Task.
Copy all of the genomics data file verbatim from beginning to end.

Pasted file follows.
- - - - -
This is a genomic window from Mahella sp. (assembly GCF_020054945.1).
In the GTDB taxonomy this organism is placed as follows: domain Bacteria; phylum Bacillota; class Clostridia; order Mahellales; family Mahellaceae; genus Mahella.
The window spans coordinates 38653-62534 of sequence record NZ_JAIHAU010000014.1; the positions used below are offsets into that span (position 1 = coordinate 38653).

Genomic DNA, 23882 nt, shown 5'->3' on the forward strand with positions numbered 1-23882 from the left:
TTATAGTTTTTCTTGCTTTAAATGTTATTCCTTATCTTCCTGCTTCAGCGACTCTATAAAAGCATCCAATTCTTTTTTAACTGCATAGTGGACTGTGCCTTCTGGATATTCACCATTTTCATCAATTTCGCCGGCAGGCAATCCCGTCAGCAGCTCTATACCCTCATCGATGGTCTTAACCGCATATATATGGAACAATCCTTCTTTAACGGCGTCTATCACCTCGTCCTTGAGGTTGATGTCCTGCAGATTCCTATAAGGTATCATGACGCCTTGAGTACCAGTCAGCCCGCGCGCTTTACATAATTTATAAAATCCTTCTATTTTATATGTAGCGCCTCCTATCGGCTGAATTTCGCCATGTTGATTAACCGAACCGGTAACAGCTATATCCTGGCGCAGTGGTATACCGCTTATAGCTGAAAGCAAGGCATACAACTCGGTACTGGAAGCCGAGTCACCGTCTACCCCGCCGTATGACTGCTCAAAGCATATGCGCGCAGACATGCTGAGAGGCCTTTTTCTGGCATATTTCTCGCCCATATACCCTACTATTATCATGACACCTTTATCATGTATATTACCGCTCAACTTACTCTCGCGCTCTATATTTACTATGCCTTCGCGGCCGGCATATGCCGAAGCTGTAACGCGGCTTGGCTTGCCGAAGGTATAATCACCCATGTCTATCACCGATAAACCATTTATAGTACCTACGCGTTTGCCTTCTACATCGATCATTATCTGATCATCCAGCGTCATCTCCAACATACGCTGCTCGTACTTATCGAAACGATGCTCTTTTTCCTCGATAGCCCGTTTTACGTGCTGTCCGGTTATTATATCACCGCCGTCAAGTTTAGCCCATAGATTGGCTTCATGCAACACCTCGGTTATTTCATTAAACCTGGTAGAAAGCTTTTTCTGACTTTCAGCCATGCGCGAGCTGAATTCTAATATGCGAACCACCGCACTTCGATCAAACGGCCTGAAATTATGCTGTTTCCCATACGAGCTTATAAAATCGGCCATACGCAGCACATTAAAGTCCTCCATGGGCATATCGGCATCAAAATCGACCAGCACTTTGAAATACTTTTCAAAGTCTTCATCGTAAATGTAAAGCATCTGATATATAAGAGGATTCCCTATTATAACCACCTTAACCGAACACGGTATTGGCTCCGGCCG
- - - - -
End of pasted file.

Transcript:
This is a genomic window from Mahella sp. (assembly GCF_020054945.1).
In the GTDB taxonomy this organism is placed as follows: domain Bacteria; phylum Bacillota; class Clostridia; order Mahellales; family Mahellaceae; genus Mahella.
The window spans coordinates 38653-62534 of sequence record NZ_JAIHAU010000014.1; the positions used below are offsets into that span (position 1 = coordinate 38653).

Genomic DNA, 23882 nt, shown 5'->3' on the forward strand with positions numbered 1-23882 from the left:
TTATAGTTTTTCTTGCTTTAAATGTTATTCCTTATCTTCCTGCTTCAGCGACTCTATAAAAGCATCCAATTCTTTTTTAACTGCATAGTGGACTGTGCCTTCTGGATATTCACCATTTTCATCAATTTCGCCGGCAGGCAATCCCGTCAGCAGCTCTATACCCTCATCGATGGTCTTAACCGCATATATATGGAACAATCCTTCTTTAACGGCGTCTATCACCTCGTCCTTGAGGTTGATGTCCTGCAGATTCCTATAAGGTATCATGACGCCTTGAGTACCAGTCAGCCCGCGCGCTTTACATAATTTATAAAATCCTTCTATTTTATATGTAGCGCCTCCTATCGGCTGAATTTCGCCATGTTGATTAACCGAACCGGTAACAGCTATATCCTGGCGCAGTGGTATACCGCTTATAGCTGAAAGCAAGGCATACAACTCGGTACTGGAAGCCGAGTCACCGTCTACCCCGCCGTATGACTGCTCAAAGCATATGCGCGCAGACATGCTGAGAGGCCTTTTTCTGGCATATTTCTCGCCCATATACCCTACTATTATCATGACACCTTTATCATGTATATTACCGCTCAACTTACTCTCGCGCTCTATATTTACTATGCCTTCGCGGCCGGCATATGCCGAAGCTGTAACGCGGCTTGGCTTGCCGAAGGTATAATCACCCATGTCTATCACCGATAAACCATTTATAGTACCTACGCGTTTGCCTTCTACATCGATCATTATCTGATCATCCAGCGTCATCTCCAACATACGCTGCTCGTACTTATCGAAACGATGCTCTTTTTCCTCGATAGCCCGTTTTACGTGCTGTCCGGTTATTATATCACCGCCGTCAAGTTTAGCCCATAGATTGGCTTCATGCAACACCTCGGTTATTTCATTAAACCTGGTAGAAAGCTTTTTCTGACTTTCAGCCATGCGCGAGCTGAATTCTAATATGCGAACCACCGCACTTCGATCAAACGGCCTGAAATTATGCTGTTTCCCATACGAGCTTATAAAATCGGCCATACGCAGCACATTAAAGTCCTCCATGGGCATATCGGCATCAAAATCGACCAGCACTTTGAAATACTTTTCAAAGTCTTCATCGTAAATGTAAAGCATCTGATATATAAGAGGATTCCCTATTATAACCACCTTAACCGAACACGGTATTGGCTCCGGCCG